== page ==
'Good fun' Probably doesn't make for a great story.

Tuned in to Radio 4 just in time to hear the miserable child saga which leads to this week's Children in Need appeal.

Today, Skye is experiencing yet more misery with feckless irresponsible parenting: the bonkers dad (not even a 'real' parent) now attempts 'home school' with some conspiracy theories based around 9/11.

The drama depends on it - listeners who live in Mainstream Land where children are looked after, schools are safe community places where people care, and school dinners are free - expect 'home school prison', don't they?

Give us a drama, a book, a talk, an article, and the moment that trigger is given - home schooling - then we good, attentive audience all know what's next! Feral, chaotic, uncaring; starving neglected children and a lot of running away.

Incidentally, Skye and Dexter do a lot of running. I could say, well, at least this feral chaotic life is keeping her physically exercised. Imagine her peer group. They haven't run anywhere for days. They all sit at desks for hours because the school playing fields were sold.

Yes, take my tone as: I am wearily unsurprised. Home education - or, to give it the 'official mainstream label of home schooling' - is once again the casual, stereotyped meme of child deprivation. A means to an end in a saga of misery.

Tiger, Squirrel and Shark would probably give different interpretations to the words, 'home schooling' and 'home education'. As would the hundreds of kids in our community who have been, um, outside Mainstream Land, yet - get this! - happy, looked after, fed, living in the world, able to choose their own paths, not bullied, not abused, not beaten up, not taught conspiracy theories by feckless druggies with mad dogs, but just, um, educated.

What we home educators need, is a bit of help in this cultural loading of stories, books, plays and articles.

At the moment, it's all stacked against us. We don't often get stories telling Mainstream Land about our good bits; we usually get teen dramas where we are given roles as folk devils and ne'er do wells. Where home educating parents are uninterested and uncaring, where kids who don't go to school have no idea about social values.

We got a heroine of sorts in the form of Mina, child in David Almond's Skellig. Mina didn't go to school but was 'home schooled' (even though there was no evidence of school, only evidence of autonomous education, so wrong label); but she was still represented as being very much alone and outside society. Hmm. Home ed kids have lots of friends. The friends they have are in a different world than Mainstream Land, that's all.

Home Ed Land has greater mobility and flexibility; friends move in and out, move away, appear and leave. Friendships can be short-term and intense as they can be long-term and enduring:  Tiger, Squirrel and Shark have grown up with friends from age 5, and still dearly miss Short-haired Bee who left for Scotland. It's different, or it's just the same, I expect, to Mainstream Land. I dunno. Discuss at your leisure.

But if you are spreading some cultural knowledge in this week's misery-fest of the 'home-schooled' Skye, then please, remember, home education needn't be a short handle grab for misery, exclusion, despair, pain and child neglect. Tell some stories where - after all the difficulties we parents face and the negative assumptions made about our kids - home education can be just simply, quite good fun and a great choice in life.

Tuesday, 15 November 2016

Parents evening

What are you supposed to say, as a parent, at school parents evening? What should you not say?

Dilemmas like this go right over my head.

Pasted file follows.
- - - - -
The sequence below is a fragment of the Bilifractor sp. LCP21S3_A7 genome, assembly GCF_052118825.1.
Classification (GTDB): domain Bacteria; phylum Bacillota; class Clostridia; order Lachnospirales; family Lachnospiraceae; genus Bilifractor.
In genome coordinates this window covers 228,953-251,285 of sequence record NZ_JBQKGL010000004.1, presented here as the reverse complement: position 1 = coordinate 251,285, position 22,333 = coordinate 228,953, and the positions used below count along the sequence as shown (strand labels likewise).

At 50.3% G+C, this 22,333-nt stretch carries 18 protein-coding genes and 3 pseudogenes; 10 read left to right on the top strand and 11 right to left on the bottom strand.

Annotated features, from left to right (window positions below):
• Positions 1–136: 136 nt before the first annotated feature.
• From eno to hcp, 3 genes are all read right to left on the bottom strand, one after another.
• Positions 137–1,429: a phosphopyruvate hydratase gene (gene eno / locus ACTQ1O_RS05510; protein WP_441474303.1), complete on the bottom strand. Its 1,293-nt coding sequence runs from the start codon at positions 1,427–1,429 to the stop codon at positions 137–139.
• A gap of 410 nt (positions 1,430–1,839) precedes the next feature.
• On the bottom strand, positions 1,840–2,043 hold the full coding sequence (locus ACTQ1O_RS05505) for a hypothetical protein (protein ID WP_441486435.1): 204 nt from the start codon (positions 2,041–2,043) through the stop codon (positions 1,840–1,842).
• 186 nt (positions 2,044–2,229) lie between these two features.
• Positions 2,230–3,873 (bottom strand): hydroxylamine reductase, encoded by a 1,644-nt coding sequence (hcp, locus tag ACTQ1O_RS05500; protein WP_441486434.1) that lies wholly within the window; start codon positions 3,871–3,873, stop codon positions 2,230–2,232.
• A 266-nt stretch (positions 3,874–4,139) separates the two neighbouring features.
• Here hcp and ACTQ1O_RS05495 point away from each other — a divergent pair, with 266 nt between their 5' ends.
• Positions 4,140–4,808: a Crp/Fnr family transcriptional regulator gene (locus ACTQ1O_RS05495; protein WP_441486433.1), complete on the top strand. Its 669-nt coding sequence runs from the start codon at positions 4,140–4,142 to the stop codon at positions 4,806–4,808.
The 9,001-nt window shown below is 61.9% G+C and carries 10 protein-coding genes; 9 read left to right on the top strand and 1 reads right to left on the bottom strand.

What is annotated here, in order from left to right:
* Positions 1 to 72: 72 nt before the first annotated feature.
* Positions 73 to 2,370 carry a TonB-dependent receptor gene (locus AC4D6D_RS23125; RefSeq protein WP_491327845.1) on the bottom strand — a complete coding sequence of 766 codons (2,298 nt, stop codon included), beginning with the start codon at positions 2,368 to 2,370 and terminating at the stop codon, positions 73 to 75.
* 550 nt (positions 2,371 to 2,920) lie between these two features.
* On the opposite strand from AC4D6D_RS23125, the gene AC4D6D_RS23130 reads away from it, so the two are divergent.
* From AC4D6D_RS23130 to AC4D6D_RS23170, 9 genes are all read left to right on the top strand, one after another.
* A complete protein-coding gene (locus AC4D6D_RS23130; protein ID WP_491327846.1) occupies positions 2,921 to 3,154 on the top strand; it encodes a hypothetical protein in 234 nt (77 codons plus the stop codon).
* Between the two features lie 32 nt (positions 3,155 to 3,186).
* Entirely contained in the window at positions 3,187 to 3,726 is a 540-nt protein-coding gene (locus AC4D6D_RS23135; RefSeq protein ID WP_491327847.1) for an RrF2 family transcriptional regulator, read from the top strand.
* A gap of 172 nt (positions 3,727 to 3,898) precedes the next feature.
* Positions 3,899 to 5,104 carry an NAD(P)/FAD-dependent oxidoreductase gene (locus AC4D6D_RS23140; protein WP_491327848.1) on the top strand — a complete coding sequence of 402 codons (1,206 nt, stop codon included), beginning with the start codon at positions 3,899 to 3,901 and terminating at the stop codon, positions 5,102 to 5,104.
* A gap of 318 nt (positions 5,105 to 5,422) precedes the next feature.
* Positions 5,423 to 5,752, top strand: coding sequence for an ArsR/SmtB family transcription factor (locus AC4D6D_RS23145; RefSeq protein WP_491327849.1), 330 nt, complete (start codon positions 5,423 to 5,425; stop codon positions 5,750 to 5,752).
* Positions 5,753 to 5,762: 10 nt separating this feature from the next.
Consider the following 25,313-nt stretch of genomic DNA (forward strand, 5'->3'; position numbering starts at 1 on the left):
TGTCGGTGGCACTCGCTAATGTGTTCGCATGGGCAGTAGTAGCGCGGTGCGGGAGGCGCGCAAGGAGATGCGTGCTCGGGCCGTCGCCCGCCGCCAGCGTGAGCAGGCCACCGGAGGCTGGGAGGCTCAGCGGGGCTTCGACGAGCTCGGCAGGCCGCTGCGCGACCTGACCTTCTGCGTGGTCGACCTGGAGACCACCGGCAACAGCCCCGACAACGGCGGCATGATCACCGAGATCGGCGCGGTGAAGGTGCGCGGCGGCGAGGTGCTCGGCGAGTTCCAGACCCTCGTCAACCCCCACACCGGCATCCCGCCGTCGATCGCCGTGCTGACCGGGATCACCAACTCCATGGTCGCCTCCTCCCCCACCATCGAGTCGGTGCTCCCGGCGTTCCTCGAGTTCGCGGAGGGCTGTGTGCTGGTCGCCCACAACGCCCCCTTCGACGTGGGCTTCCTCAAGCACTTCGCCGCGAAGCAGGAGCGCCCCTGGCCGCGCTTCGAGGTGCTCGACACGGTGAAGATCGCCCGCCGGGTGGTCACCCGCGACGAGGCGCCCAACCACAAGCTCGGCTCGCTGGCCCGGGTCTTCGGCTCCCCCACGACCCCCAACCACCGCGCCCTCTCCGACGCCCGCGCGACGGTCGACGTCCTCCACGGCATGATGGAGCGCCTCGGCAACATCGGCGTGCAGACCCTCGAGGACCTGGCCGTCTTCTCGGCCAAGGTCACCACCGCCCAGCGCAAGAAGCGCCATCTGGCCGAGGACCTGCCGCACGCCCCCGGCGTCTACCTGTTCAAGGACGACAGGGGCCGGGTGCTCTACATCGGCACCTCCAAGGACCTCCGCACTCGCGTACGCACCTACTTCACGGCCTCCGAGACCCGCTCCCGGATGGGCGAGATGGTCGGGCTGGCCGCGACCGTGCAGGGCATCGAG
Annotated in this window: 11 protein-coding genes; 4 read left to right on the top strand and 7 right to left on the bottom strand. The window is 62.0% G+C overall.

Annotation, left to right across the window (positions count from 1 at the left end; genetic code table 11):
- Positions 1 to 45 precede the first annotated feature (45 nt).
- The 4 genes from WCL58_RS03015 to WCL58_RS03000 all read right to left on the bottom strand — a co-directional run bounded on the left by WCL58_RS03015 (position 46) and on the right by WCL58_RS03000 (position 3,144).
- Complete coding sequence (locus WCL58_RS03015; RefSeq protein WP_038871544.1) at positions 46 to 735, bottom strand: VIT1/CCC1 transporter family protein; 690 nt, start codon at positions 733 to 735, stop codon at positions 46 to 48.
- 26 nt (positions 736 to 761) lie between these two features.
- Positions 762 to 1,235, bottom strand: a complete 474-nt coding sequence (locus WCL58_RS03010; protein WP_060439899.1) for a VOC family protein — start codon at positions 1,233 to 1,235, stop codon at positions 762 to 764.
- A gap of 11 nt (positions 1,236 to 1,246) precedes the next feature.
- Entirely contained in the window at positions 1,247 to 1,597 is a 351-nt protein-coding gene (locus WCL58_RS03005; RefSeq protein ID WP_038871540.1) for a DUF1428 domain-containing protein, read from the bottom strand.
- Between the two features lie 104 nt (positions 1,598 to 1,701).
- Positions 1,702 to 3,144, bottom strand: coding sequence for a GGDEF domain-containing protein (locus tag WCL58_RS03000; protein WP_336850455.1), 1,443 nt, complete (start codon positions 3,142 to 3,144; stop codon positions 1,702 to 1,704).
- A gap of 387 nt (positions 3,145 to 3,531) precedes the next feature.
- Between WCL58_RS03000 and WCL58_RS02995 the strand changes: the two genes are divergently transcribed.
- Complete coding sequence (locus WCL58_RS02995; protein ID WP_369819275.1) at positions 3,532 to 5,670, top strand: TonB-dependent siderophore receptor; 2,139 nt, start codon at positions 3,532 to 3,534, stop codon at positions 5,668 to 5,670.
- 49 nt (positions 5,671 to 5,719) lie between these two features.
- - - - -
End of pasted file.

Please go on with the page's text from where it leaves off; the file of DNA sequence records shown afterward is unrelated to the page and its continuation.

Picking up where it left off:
As any reader know, I have no courtesy and not much politeness strategy. I have, however, sat on the other side of the desk. As teacher, I have said things like, Tinkertop is a delight to have in the classroom! or Tinkertop is a proper little madam, but now I've met you, it all makes sense.

But tonight I am Parent! And as parents, we start off with Design and Technology.

Pause, while I recall the interviewing admission tutor, refusing to enter Shark for A-level on the grounds that she is home educated and therefore five years behind. (Grudge number 567, Volume XII, CP 25/2/1321/2.)

But Shark talked her way onto this course, and we learn she's looking at an A-grade, probably thanks to her oblique home ed perspective, so we can move on. No real problem either with Physics and Biology. I have been waiting for Maths. Where there is a big problem, and it's called The Maths Teacher.

Now what do you do, you parents? Because I cannot just sit there and shut up. At home we hear a constant complaint about Maths Teacher.

Shark's report is that they are disorganised, don't give any appearance that they're actually interested in maths, writes up stuff wrong on the board to be corrected by the class, dismisses student problems, and fails to answer questions with clarity. Shark is worried that, if she relies on Maths Teacher, any higher grade is under threat.

So that's more or less what I tell Maths Teacher. Then I ask how they are going to attend to organisation and pay attention to detail? By the end of five minutes I am tapping the desk pointedly asking for a different teaching approach in the class, with Dig wading in with questions like, What is the point of daughter coming to school?

I would just like to say, at this point, that I used to dread parents coming in like this. But unlike Maths Teacher (got defensive) I knew that I deserved a telling off.

Because, by the requirements of the day, I was dreadful, and a thoroughly useless teacher. My teaching fell far short of what was sanctioned. I was supposed to teach a National Curriculum approved anthology of poetry, so I locked it in a cupboard and instead put a broken umbrella on the floor with an old tin can and a crumpled newspaper, then assaulted everyone with metaphysics. But at least I had the self-awareness to know that the style of teaching I wanted to do was not the type of teaching that the Ofsted-approved world was moving towards. So I left.